Advertisements
Advertisements

Hawk Roosting Questions and Answers By Ted Hughes

Hawk Roosting Questions and Answers By Ted Hughes

 

BROAD QUESTIONS

1. Write an essay on the use of animal imagery in the poetry of Ted Hughes with special references to Hawk Roosting.

Or,

Advertisements

Attempt a critique of the animal imagery in the poetry of Ted Hughes with suitable textual references to Hawk Roosting.

Hughes’ animal poems are among the best in his work, and among the finest in the whole range of English poetry. The imagery in these poems has its own appeal. This imagery shows Hughes’s enormous powers of observation and an exceptional capacity to embody his observation in words. The imagery in his poems is at once graphic and realistic; and the language which Hughes has employed in describing the various animals shows a striking originality and felicity. The emphasis in this imagery is on the vitality or energy of the animals concerned and also on the violence, the fierceness, and the cruelty of most of those animals. This animal imagery, with its emphasis on the destructive powers of certain animals, has largely contributed to Hughes reputation or notoriety as a poet specializing in the poetry of violence. At the same time, it has to be noted that, while the primary purpose of this animal imagery is to convey to as Hughes’ Visual impressions of the animals whom he has actually observed; there is a symbolic purpose behind this imagery also.

In the poem Haw Roosting, it is the fierceness and cruelty of the Hawk which are emphasized. The hawk accomplishes as he pleases because unworld is his domain To tear off heads is a routine performance by him. He is an arbiter of life and death. The allotment of death” is his privilege. The one path of his flight lies directly through the bones of the living. Rarely has any poet described the killer-hawk in this kind of metaphorical style. Both in respect of theme and imagery, Hawk Roosting has a striking resemblance to The Hawk in the Rain. In The Hawk in the Rain the hawk is depicted as-perched effortlessly at a height with his still eye, and with his wings, holding all creation in a weightless quiet. This hawk is steady as “a hallucination in the streaming air”. In the final stanza of this poem, the Hawk untinatifate is described in striking language: “the pondero us shires crash on him.”

The symbolic significance of the imagery in the animal poems. can not be simply ignored. It is the symbolic significance which imparts to this imagery a certain depth and profundity. Hughes does not write about animals as if he regarded them not as animals. He finds in them certain qualities which link them to human life. The symbolic animal imagery thus yields a significance which can enhance our understanding of ourselves. Hughes believed that the strength of animals lay in their instinct and precise function. The animals, according to him, are much more adapted to their environment than human beings. Besides, Hughes also believed that animals were not like man, undermined by a false morality of incapacitated by doubt. A bank is a hawk, whereas a man has ambitions to be God-like-and is, therefore, permanently frustrated. A hawk is always in its own element even when it dies an elemental death.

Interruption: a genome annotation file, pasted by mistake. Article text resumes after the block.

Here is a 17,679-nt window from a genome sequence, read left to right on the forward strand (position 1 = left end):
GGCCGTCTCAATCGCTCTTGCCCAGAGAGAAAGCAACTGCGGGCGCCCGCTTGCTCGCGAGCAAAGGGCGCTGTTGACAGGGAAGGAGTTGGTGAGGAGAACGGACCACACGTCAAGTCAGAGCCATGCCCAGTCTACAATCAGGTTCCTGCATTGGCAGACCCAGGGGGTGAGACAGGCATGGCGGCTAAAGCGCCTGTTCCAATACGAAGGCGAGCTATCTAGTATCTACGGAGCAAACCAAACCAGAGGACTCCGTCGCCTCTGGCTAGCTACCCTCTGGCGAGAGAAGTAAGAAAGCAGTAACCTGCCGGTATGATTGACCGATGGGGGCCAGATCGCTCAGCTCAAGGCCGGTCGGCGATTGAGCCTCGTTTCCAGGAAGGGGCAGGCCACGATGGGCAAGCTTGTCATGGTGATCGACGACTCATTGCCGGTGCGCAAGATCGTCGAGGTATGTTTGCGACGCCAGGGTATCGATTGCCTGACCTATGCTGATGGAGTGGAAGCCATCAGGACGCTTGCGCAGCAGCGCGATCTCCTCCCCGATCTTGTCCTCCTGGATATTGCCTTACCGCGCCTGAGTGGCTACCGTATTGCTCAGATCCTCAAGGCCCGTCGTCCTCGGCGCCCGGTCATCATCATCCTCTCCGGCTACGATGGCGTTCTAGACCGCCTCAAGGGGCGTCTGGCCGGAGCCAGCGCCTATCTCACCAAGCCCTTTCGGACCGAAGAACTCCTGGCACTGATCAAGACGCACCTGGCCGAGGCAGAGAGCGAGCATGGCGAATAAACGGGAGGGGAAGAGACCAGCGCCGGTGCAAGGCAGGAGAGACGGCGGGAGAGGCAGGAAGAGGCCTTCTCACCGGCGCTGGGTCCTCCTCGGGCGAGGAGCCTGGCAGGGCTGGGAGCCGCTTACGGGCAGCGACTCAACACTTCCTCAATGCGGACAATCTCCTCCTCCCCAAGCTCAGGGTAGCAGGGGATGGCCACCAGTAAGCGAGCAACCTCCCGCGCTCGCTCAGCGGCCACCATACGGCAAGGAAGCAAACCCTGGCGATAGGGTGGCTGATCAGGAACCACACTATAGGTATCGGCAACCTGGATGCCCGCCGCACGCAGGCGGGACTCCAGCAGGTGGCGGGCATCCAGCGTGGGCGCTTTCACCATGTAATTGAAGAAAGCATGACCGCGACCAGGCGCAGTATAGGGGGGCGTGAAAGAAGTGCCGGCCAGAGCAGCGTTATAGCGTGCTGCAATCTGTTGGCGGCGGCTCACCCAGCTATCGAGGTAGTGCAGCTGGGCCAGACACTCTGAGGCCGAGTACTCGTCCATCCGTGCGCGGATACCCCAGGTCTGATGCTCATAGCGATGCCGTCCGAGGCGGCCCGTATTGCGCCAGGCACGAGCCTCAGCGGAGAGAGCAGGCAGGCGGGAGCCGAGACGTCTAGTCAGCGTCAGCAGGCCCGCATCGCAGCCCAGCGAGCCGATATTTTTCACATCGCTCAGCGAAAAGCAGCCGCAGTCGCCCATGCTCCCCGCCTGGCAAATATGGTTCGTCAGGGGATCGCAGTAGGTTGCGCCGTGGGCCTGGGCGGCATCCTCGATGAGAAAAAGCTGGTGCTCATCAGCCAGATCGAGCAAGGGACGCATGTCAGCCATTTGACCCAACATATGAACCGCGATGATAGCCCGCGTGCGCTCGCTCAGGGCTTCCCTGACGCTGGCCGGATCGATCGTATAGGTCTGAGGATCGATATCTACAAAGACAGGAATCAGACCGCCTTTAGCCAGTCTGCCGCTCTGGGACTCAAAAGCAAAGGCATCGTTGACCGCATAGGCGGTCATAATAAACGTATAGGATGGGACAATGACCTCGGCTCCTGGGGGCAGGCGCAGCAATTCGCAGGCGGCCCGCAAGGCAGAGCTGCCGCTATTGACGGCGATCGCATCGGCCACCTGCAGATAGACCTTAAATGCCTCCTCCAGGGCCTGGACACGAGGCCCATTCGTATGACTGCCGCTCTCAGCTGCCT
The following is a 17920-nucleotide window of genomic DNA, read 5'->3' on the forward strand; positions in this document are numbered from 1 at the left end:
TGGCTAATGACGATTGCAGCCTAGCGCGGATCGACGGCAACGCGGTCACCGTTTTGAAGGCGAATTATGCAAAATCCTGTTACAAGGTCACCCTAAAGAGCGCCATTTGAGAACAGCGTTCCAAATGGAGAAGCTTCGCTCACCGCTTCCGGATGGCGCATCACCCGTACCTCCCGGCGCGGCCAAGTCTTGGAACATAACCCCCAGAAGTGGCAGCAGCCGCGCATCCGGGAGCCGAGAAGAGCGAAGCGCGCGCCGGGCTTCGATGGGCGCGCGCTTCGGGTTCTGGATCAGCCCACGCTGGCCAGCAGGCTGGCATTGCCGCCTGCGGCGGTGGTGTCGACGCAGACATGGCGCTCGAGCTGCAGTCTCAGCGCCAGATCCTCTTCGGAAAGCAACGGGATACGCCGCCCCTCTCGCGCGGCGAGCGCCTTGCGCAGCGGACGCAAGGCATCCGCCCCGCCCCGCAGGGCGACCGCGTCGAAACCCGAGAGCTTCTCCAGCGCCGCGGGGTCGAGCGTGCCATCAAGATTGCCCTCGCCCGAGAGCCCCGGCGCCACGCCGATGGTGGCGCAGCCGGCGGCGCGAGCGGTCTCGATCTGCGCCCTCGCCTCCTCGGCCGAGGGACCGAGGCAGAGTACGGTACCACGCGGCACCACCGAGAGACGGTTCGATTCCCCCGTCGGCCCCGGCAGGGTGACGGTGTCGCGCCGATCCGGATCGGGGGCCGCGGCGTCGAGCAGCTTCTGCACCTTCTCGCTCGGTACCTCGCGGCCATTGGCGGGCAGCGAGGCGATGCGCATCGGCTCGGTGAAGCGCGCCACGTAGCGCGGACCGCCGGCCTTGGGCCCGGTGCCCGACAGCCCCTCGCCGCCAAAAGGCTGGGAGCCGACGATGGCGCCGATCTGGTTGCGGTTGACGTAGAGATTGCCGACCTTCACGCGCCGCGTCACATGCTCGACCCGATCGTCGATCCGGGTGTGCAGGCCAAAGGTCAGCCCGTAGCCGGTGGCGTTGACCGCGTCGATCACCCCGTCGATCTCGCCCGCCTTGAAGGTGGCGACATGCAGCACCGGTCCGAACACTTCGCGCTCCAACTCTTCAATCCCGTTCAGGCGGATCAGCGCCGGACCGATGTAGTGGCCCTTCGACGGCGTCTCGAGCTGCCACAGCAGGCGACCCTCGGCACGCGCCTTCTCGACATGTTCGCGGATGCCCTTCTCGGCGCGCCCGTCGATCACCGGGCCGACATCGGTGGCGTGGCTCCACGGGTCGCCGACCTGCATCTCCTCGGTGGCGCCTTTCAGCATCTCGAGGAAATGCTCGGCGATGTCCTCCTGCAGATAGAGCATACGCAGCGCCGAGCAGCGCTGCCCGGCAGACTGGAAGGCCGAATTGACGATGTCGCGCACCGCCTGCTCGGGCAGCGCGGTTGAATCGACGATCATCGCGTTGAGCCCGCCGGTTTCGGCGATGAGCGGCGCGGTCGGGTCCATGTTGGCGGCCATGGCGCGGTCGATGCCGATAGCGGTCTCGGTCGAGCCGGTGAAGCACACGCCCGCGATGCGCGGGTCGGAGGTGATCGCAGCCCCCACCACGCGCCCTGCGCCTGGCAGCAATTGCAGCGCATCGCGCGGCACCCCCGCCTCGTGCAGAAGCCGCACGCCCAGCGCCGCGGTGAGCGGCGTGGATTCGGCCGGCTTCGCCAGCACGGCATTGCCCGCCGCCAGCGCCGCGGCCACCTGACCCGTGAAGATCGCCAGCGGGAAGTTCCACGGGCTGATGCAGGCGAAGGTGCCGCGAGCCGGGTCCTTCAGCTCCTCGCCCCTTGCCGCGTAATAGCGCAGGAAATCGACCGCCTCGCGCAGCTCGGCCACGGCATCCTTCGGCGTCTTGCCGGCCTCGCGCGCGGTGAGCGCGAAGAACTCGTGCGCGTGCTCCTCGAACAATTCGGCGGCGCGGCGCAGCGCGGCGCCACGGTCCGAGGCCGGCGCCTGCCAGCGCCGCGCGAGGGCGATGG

In the poem Hawk Roosting, the poet does not praise the hawk so much as he denigrate man by comparison. The hawk is here seen as vastly superior to man who is unable to accept Nature for what it is and, instead, tries to tame it by giving it philosophical names. The hawk does not have man’s debilitating intellectuality or man’s slavish obedience to rules. In the poem The Hawk in the Rain, the bird sits effortlessly at a height, while the speaker in the poem is assailed by the ferocious wind which thumbs his eyes, throws his head to the bone, thus, Hughes puts a human being at a disadvantage by comparison with a bird.

According to critics, no poet has observed animals more accurately than Ted Hughes has done; and Hughes depiction of the animals observed is remarkably vivid startling, and yet mythful. The animals observed and described by Ted Hughes in his poems cover a wide range. The hawk, the thrush, the pike, the Jaguar, the skylark, the horse, the cat, the mouse, the bull, the pig, the otter, the bullfrog, and several others figure in his poems. Indeed, it is told that the world of animals is Hughes favourite territory. The ancient Greek fables, known as Aeshop’s Fables, have existed for centuries, and these fables depict animals in a way which throws a flood of light on human nature. But, Hughes treatment of the animals is different: it is highly poetic, highly fanciful, highly symbolic, highly significant, highly expressive, highly illuminating, and highly “modern” both in content and in style. Hawk Roosting really establishes Hughes reputation as a poet of the world of animals. The poem depicts a hawk’s eye-view of the world. At a deeper level, the hawk becomes a mouthpiece of Nature itself. Tennyson spoke of Nature “red in tooth and claw;” and he felt very unhappy about. The cruelty that he saw in Nature. He, therefore, asked: “Are God and Nature then at strife?” But Hughes does not feel the anguish which Tennyson felt. Nor does he wholly admire Nature as D.H. Lawrence does. In fact, in all his poems about animals Hughes tries to fuse both his admiration for Nature and his horror of nature into a single response which might be described as “awe”.